When not using it for work I found that I could plug it in to my current nVidia GeForce GTX 960 video card just fine.  Most of what I play at home doesn’t really benefit that much from the second monitor.  I generally play games full screen and the second monitor sitting there tends to be distracting.

But for EVE Online and multi-boxing it is quite the boon.

I have multi-boxed with a single monitor on fleets before, alt-tabbing between clients.  For a travel op or when the enemy doesn’t show up, that works.  But when it is time for combat I tend to forget the client in the background for long stretches, only to find that account is sitting in its pod in a station having been blown up while I was busy elsewhere.

But with the second monitor hooked up and a client running on it I seem to be able to keep track of both and at least keep them alive.

Two clients running… same desk, keyboard, etc.

It can still be a challenge in combat to keep both clients active.  We were in a fight a couple of weeks back and my main was in the DPS ship for the doctrine while my alt was target painting (which improves damage application) and in comparing the kill mails after the fight, there was quite a bit of variation as to which targets got hit.  The alt was on a lot more kill mails as well, due to locking and activating faster (and splitting two painters).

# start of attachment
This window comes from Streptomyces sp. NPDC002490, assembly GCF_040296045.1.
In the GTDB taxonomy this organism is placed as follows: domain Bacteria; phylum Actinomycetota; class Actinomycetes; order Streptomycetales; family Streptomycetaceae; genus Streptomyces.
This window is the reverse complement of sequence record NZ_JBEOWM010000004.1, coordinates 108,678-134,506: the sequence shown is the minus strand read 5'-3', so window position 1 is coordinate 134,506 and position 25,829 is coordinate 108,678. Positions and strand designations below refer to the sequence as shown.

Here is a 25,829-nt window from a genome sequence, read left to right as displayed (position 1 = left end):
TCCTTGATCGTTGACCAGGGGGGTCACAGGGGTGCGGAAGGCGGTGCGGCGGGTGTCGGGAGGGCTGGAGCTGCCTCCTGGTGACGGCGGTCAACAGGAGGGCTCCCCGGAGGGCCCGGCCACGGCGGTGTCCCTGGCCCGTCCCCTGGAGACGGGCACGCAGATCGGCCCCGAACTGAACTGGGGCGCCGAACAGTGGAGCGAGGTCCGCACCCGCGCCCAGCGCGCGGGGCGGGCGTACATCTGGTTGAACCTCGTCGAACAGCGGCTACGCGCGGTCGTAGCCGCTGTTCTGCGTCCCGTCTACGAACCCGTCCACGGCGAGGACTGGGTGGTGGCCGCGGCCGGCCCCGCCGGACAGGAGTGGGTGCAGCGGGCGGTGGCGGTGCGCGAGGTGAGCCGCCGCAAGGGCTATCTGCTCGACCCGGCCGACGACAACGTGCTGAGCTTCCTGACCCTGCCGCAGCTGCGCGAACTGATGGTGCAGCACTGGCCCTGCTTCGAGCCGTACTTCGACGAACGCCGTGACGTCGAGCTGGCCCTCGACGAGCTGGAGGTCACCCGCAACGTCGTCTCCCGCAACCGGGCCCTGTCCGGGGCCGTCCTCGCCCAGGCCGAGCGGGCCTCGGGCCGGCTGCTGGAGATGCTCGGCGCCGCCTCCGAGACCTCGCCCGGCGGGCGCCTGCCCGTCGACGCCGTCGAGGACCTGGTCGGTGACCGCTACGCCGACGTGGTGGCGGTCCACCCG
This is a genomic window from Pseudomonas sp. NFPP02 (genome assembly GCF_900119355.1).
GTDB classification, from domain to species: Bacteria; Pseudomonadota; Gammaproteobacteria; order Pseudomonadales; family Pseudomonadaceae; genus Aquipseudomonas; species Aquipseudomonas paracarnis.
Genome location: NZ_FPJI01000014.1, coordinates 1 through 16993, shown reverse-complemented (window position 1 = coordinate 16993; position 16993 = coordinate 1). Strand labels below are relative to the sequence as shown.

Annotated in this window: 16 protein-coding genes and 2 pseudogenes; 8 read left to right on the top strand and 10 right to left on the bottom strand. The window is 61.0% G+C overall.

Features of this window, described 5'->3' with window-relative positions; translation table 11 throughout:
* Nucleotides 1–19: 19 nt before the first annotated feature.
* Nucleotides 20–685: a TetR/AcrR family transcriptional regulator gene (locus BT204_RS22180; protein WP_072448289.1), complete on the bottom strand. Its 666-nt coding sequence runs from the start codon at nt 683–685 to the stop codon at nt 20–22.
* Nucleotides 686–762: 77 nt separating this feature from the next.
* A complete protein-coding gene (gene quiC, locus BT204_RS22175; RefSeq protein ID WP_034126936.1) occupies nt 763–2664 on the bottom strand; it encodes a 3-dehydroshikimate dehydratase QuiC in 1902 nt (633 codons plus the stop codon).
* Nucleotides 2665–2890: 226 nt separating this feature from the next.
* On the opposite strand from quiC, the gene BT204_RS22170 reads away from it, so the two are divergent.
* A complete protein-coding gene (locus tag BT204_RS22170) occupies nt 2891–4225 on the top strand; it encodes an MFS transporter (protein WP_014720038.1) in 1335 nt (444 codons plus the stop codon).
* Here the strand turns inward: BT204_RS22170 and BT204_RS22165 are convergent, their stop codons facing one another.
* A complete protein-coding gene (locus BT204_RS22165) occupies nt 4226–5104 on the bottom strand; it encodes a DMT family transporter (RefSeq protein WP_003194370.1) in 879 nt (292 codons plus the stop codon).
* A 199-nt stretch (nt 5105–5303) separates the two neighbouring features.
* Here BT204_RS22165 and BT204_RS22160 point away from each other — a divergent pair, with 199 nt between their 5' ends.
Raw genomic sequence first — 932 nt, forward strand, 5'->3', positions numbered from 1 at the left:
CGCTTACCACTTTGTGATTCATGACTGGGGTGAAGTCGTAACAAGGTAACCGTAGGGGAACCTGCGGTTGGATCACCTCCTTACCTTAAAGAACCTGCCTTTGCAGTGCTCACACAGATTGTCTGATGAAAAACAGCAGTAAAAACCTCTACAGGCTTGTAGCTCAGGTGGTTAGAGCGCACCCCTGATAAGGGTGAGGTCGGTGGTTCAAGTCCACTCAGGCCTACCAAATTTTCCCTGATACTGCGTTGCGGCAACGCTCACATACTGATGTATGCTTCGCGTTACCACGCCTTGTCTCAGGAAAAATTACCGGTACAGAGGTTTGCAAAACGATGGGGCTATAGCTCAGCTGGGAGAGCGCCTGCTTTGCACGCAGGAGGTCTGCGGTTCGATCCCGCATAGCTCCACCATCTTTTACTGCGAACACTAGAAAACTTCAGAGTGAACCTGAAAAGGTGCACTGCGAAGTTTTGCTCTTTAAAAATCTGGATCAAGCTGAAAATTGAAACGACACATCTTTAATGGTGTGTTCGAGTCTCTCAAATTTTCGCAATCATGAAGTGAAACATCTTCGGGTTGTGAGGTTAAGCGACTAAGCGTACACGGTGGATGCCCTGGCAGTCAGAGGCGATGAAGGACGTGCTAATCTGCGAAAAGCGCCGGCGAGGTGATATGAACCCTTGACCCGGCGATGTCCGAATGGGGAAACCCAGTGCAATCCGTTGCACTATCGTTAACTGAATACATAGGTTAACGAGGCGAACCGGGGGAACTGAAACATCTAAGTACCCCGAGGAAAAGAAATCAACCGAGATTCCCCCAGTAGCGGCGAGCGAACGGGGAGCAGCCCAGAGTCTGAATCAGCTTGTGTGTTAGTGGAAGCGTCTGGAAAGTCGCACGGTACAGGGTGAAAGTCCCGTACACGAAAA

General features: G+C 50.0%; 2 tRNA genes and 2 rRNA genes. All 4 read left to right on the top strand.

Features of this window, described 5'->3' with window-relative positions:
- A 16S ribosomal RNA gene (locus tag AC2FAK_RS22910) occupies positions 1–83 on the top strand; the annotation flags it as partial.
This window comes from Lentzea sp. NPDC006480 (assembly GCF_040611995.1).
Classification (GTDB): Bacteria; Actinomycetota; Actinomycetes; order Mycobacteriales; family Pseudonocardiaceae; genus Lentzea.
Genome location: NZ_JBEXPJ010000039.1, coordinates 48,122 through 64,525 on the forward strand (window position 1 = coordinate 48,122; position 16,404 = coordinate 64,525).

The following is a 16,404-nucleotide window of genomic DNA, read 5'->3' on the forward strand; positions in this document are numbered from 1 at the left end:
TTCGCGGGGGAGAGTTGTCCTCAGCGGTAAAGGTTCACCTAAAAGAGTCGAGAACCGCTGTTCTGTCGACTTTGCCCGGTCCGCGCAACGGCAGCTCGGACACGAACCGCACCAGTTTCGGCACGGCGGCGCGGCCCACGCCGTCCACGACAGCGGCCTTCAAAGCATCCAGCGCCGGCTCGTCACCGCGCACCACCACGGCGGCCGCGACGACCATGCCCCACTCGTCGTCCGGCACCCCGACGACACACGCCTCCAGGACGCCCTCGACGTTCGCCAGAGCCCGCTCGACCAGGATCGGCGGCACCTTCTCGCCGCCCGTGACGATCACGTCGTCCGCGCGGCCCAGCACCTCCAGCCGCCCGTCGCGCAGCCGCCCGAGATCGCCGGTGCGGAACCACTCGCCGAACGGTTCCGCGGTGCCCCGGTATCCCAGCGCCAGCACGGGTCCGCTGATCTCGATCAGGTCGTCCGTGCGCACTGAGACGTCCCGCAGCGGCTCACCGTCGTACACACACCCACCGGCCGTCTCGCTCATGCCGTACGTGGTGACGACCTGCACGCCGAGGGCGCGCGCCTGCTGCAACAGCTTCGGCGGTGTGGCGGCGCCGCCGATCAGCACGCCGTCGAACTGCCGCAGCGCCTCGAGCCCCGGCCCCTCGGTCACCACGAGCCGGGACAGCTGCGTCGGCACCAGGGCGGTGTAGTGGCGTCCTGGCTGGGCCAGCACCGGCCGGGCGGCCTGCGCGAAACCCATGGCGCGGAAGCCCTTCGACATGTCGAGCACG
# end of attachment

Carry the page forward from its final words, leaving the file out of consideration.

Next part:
My daughter, walking in while I was playing was taken aback at the sight of two monitors.  She has a 27″ iMac and has all the video real estate she needs for drawing and games, even if it won’t play Overwatch.  She wanted to know how two monitors on one computer would even work.  I had to show her the cursor moving between the monitors and clicking to change focus before she got it.

Anyway, I have that going for me.  I just have to pick the right fleet roles.  Two clients that both have to actively target is a bit of a chore.  But scouting or fleet boosting might be a role complimentary to DPS or logi.

Nintendo and the NES Classic Edition

I cannot decide if Nintendo is stubborn, crazy, or just knows something we all don’t.

Yesterday’s “WTF Nintendo!” news was that they were killing off the NES Classic Edition console.

NES Nostalgia for only $60… if you can find one

If you have tried buying one of these consoles in the fives months that they have been for sale… well, you’re probably at least a bit angry.  They have been selling out like crazy and the short supply has led to speculators snapping up all they can find to resell them for 3x or more their list price on the gray market.

As a company, what do you do when you have a product that is so popular that you cannot keep it on store shelves?  At a minimum you keep producing it to exploit that demand.  Maybe you even refine the product or make some minor addition that allows you to charge more for it.  I mean, how many variations of Atari 2600 classic consoles and game packs for various platforms have there been over the years?  Atari has been milking that nearly 40 year old cow for at least 30 past its peak.